TUPPER LAKE — A six-month pilot program would put an extra patrol car on the street in Tupper Lake while dispatching is handled by Franklin County 911 staff.
Emergency Services Director Ricky Provost said remote dispatching would take place only between 5 p.m. and 5 a.m. on each Friday, Saturday and Sunday — the times Police Chief Thomas Fee identified as needing the most personnel out on patrol.
The six-month trial would only involve the Tupper Lake Police Department until the bugs are worked out. Then, police departments in Malone and Saranac Lake may be included.
Provost believes the state will someday require his agency to ultimately take over all dispatching duties for the local police agencies.
"Tupper Lake thinks it can save $27,000 to $30,000 a year," said Paul Maroun (R-Tupper Lake), adding that Sen. Betty Little secured $10,000 for the village to buy the radio equipment needed for the pilot project.
The county would have to hire another per-diem dispatcher to take on the added duties, rather than having the eight full-time dispatchers receive training in case the pilot is not a success, Provost said.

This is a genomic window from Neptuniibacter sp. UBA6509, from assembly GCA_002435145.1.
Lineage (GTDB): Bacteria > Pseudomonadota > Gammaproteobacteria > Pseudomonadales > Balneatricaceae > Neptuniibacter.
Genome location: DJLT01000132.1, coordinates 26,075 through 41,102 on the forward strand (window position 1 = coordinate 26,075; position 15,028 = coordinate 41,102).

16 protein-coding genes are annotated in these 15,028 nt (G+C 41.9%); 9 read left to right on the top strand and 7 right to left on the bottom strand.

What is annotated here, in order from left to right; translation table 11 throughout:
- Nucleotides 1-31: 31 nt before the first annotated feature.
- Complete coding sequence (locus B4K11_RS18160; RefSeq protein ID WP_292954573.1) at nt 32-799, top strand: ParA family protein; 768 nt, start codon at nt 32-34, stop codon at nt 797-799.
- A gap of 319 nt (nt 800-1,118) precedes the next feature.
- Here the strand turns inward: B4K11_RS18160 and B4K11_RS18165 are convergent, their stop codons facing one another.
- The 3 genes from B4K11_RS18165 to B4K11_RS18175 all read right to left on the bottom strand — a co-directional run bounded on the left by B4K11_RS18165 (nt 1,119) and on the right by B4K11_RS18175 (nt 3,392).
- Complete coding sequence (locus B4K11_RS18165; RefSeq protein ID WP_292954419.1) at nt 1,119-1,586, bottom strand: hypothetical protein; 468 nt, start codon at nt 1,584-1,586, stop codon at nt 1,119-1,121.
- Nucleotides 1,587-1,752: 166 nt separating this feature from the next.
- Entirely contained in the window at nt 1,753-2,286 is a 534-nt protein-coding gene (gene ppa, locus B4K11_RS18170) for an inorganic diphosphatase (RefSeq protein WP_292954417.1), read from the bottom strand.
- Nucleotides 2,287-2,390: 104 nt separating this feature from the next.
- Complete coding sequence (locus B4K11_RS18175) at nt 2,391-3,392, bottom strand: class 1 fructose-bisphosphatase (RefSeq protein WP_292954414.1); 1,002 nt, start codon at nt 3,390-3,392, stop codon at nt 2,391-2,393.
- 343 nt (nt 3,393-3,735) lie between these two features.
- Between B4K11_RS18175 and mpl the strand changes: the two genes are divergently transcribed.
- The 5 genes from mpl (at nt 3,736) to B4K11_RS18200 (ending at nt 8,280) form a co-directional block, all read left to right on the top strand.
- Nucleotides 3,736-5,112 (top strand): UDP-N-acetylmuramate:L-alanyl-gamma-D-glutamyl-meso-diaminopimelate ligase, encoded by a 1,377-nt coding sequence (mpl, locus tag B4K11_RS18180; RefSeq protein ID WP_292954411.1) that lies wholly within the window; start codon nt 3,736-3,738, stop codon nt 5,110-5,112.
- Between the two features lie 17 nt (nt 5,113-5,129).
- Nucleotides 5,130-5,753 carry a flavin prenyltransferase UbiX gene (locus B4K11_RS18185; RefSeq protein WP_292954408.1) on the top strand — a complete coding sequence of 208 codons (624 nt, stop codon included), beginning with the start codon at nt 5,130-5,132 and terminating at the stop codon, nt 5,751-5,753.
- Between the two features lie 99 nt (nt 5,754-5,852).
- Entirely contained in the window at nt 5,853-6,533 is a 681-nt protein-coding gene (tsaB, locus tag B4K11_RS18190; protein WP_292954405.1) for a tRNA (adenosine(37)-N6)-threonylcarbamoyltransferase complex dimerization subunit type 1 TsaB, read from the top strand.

It will also cost the county between $6,000 and $8,000 for the additional radio equipment it would need to handle the extra work, but Legislator Timothy Burpoe (D-Saranac Lake) said the investment may be worth it.
"It's a consolidation of government to solve redundancy. It is minimizing training and minimizing expense, just the like the six-month 12-hour shift trial," he said, referring to the work-hour changes the County Legislature approved for dispatchers last year.
"The goal is to make government smaller and less expensive," Burpoe said, adding that town taxes could go down because the county would bear the expense.
He said that if the county can perform dispatching more efficiently and for less money than the villages can, those taxpayers reap the benefit.
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